In this article we will discuss about the internal transport of fluids in animals.
The cells need a constant supply of water, oxygen, nutrients, minerals, vitamins and other materials and removal of nitrogenous wastes, carbon dioxide and other products of metabolism. The cells of the metazoans are bathed in an interstitial fluid.
The systems which carry materials from the sites of intake or sites of origin in the cells to the interstitial fluid or other parts of the body, respectively, are collectively called internal transport system. Materials from one to other part within the body are carried only through fluid media.
Very small animals as the protozoon and certain metazoans in which the cells are exposed to water current, as in sponges and some cnidarians, do not need a transport system. With the progress of evolution and enlargement of body size, the problem of transporting materials from one to another part of the body became complex and a well-knit transport system developed.
The fluids transporting materials within the body are plasma water in blood, lymph fluid, trans-cellular water (fluid secreted by cells in the coelom and digestive system) and interstitial fluid. Flow of liquids through body cavities or a circulatory system that carries different materials is known as bulk flow.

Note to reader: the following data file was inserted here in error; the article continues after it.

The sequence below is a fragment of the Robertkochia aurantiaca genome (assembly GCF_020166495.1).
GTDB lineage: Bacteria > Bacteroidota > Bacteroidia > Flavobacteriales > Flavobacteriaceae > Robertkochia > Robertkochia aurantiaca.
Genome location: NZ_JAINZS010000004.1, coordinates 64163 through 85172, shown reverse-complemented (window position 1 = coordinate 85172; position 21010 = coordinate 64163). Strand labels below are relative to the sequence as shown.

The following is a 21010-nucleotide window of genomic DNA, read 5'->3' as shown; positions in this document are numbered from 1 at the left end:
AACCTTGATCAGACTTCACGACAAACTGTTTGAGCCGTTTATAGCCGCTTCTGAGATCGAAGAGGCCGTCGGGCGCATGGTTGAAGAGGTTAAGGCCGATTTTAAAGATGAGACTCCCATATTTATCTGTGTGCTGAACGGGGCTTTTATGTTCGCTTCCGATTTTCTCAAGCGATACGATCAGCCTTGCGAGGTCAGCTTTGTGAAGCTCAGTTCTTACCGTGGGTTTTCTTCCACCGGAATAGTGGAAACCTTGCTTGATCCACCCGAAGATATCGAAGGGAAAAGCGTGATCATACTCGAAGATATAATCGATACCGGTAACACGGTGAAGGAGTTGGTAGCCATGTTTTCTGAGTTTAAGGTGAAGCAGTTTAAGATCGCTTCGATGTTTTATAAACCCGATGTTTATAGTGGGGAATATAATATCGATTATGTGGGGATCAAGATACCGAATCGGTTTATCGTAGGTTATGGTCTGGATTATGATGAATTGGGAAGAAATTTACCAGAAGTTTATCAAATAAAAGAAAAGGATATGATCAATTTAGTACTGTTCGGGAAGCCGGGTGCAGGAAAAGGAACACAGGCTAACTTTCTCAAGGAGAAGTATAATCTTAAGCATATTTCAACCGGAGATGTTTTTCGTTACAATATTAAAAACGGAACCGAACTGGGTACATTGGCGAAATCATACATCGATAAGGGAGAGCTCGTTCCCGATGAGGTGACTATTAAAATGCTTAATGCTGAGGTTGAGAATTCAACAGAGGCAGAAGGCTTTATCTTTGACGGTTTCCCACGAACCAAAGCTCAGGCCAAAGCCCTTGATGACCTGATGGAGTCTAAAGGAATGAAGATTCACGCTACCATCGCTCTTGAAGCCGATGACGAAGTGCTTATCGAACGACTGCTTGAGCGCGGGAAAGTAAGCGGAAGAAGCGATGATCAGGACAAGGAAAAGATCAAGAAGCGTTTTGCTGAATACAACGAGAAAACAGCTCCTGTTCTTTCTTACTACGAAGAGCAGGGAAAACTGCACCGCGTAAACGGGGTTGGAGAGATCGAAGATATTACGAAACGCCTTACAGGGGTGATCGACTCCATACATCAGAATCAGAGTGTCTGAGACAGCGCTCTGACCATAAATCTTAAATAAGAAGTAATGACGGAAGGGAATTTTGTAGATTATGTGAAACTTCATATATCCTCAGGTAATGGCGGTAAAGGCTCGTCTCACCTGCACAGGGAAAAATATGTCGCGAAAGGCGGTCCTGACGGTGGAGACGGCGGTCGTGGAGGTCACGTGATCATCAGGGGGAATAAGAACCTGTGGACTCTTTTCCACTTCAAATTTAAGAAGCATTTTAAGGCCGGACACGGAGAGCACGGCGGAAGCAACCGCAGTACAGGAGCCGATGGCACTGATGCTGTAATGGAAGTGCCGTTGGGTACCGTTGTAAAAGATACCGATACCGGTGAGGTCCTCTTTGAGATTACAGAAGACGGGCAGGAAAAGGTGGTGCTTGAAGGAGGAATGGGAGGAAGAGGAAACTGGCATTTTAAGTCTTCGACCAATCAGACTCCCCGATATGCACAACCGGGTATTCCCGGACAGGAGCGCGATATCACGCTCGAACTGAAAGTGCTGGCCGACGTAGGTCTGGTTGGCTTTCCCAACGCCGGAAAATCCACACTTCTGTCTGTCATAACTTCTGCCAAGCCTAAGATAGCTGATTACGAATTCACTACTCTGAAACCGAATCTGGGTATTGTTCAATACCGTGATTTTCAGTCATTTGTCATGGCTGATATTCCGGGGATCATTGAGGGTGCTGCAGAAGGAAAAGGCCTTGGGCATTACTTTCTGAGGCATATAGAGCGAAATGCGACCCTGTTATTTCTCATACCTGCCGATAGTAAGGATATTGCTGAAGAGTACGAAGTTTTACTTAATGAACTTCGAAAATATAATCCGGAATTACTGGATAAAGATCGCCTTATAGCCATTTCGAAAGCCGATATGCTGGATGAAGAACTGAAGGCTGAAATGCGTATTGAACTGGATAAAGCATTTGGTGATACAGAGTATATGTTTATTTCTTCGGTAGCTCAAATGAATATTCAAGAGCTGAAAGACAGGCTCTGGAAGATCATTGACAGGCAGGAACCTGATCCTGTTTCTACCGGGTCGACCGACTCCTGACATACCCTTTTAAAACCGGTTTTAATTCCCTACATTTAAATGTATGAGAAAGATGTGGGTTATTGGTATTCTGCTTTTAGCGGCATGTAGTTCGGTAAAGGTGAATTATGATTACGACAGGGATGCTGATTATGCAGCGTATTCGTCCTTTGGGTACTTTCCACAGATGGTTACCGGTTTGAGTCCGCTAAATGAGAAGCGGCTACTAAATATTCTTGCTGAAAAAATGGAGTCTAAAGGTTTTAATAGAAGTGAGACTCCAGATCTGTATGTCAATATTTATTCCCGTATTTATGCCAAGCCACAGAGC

The degree of perfection of fluid flow depends on the size of the animal and its metabolic rate, larger the body size or higher the metabolism, greater is the perfection of bulk flow.
Bulk flow helps in quick transport of oxygen, glucose, amino acids, minerals and other materials needed in the metabolism of cells, from the site of intake to the interstitial fluid, from where the materials enter the cells through diffusion across the plasma membrane.
Conversely, the metabolic products of cells — carbon dioxide, nitrogenous wastes and other by-products diffuse out of the cells and bulk flow carry them quickly to their sites of disposal or sites of actions (hormones).
Most cells cannot withstand large changes in their immediate environment. Addition or removal of materials by different organs from the blood and interstitial fluid occurs in a regular way to maintain the steady state of the fluids. The maintenance of a constant internal environment is known as homeostasis.
Internal transport in animals involve moving the materials from the site of intake to interstitial fluid or from interstitial fluid to specific organs and from the organs to the site of expulsion. This is effected by a continuous movement of haemolymph or blood in the body in definite channels.